WASHINGTON, May 24, 2011 /PRNewswire/ -- The Electronic Payments Coalition issued the following statement in response to the recent Michaels data breach:
Michaels craft stores urged thousands of their customers who recently had their debit card PIN numbers stolen to "immediately contact your bank" and "seek their advice on how to protect your account," even as their Senator Dick Durbin works in Washington to eliminate the revenue that banks and credit unions use to cover such breaches.
The massive data breach, in which customers in 20 states had their PIN numbers stolen and their bank accounts looted, began in Illinois – the home state of Senator Durbin, who sponsored legislation in the U.S. Senate last year that would severely hinder the ability of banks and credit unions to prevent or to recover from this type of fraud.
Under the current system, losses from data breaches at retailers such as Michaels are absorbed by the banks and credit unions that issue these cards – including reimbursing the customers and re-issuing the cards themselves. These institutions use the interchange revenue they receive from merchants to help cover those costs, which are a significant part of any debit program. In fact, banks and credit unions in 2009 incurred approximately $1.4 billion in fraud losses related to debit card transactions in order to ensure the safety of consumers and retailers.
Under a new rule proposed by the Federal Reserve as directed by the Durbin amendment, the current interchange rate would be slashed by up to 90 percent – without taking into account a single penny of the fraud recovery costs that debit card issuers face in the event of a breach like Michaels. Community banks and credit unions in particular would be unable to afford the same level of fraud protection and recovery, and would be forced to raise fees on their customers as a result.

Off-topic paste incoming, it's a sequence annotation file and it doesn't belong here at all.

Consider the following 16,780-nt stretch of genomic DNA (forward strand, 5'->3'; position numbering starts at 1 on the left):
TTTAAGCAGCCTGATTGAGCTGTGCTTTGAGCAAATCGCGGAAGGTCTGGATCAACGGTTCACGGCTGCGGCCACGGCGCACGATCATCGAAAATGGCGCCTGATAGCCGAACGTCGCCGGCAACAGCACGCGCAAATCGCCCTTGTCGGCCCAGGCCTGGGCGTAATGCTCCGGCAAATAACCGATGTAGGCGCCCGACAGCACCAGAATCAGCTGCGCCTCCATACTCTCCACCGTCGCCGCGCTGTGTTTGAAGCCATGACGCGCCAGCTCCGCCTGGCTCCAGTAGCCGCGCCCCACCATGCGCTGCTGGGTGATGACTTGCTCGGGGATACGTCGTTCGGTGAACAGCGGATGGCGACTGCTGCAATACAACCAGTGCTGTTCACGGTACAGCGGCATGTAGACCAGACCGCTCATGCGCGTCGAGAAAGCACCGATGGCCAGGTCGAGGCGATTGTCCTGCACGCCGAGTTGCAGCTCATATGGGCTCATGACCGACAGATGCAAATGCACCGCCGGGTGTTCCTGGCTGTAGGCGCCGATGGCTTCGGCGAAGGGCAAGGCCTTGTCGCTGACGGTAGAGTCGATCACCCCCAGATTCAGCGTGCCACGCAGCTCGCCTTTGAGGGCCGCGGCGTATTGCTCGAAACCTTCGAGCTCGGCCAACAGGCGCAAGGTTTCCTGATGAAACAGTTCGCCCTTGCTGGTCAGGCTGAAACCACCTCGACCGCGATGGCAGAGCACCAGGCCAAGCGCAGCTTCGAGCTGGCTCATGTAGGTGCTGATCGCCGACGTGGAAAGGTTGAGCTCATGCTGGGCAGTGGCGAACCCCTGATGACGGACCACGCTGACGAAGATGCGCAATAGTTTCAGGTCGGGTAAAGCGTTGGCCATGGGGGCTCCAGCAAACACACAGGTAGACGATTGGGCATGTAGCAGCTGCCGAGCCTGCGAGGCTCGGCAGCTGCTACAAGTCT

"This letter from Michaels to their customers makes it crystal clear – merchants want fraud protection, they just don't want to pay for it," said Trish Wexler, spokeswoman for the Electronic Payments Coalition. "They want consumers to pick up the tab instead, and that's not fair."
About the Electronic Payments Coalition
The Electronic Payments Coalition (EPC) includes credit unions, banks, and payment card networks that move electronic payments quickly and securely between millions of merchants and millions of consumers across the globe. EPC's goal is to protect the value, innovation, convenience and competition in today's growing electronic payments system. EPC educates policymakers, consumers and the media on the system's role in economic growth, and the importance of protecting consumer choice and stability for the continued growth of global commerce.
SOURCE Electronic Payments Coalition